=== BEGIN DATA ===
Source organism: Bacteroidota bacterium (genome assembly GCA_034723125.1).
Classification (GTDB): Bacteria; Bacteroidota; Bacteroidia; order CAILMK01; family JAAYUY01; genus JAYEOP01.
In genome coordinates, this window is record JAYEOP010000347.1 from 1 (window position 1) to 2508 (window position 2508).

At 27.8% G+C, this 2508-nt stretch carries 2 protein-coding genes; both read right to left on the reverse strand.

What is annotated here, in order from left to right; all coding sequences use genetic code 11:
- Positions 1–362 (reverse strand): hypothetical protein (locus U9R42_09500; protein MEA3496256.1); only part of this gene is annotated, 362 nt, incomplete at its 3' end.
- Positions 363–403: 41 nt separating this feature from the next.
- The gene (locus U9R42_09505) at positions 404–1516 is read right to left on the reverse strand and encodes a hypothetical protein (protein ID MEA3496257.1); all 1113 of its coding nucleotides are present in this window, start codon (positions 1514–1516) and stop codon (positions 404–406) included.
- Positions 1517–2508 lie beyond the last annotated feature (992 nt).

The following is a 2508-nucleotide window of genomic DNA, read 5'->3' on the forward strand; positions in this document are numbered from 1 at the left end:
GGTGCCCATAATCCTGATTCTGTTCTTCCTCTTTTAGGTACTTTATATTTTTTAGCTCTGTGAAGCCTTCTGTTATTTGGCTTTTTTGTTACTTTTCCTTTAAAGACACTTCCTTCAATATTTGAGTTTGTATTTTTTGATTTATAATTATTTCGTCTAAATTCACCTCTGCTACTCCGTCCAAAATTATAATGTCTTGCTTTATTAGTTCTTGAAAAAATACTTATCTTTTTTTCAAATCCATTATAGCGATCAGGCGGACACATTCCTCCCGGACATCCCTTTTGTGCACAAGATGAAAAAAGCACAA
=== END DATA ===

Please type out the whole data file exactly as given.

Source organism: Bacteroidota bacterium (genome assembly GCA_034723125.1).
Classification (GTDB): Bacteria; Bacteroidota; Bacteroidia; order CAILMK01; family JAAYUY01; genus JAYEOP01.
In genome coordinates, this window is record JAYEOP010000347.1 from 1 (window position 1) to 2508 (window position 2508).

At 27.8% G+C, this 2508-nt stretch carries 2 protein-coding genes; both read right to left on the reverse strand.

What is annotated here, in order from left to right; all coding sequences use genetic code 11:
- Positions 1–362 (reverse strand): hypothetical protein (locus U9R42_09500; protein MEA3496256.1); only part of this gene is annotated, 362 nt, incomplete at its 3' end.
- Positions 363–403: 41 nt separating this feature from the next.
- The gene (locus U9R42_09505) at positions 404–1516 is read right to left on the reverse strand and encodes a hypothetical protein (protein ID MEA3496257.1); all 1113 of its coding nucleotides are present in this window, start codon (positions 1514–1516) and stop codon (positions 404–406) included.
- Positions 1517–2508 lie beyond the last annotated feature (992 nt).

The following is a 2508-nucleotide window of genomic DNA, read 5'->3' on the forward strand; positions in this document are numbered from 1 at the left end:
GGTGCCCATAATCCTGATTCTGTTCTTCCTCTTTTAGGTACTTTATATTTTTTAGCTCTGTGAAGCCTTCTGTTATTTGGCTTTTTTGTTACTTTTCCTTTAAAGACACTTCCTTCAATATTTGAGTTTGTATTTTTTGATTTATAATTATTTCGTCTAAATTCACCTCTGCTACTCCGTCCAAAATTATAATGTCTTGCTTTATTAGTTCTTGAAAAAATACTTATCTTTTTTTCAAATCCATTATAGCGATCAGGCGGACACATTCCTCCCGGACATCCCTTTTGTGCACAAGATGAAAAAAGCACAA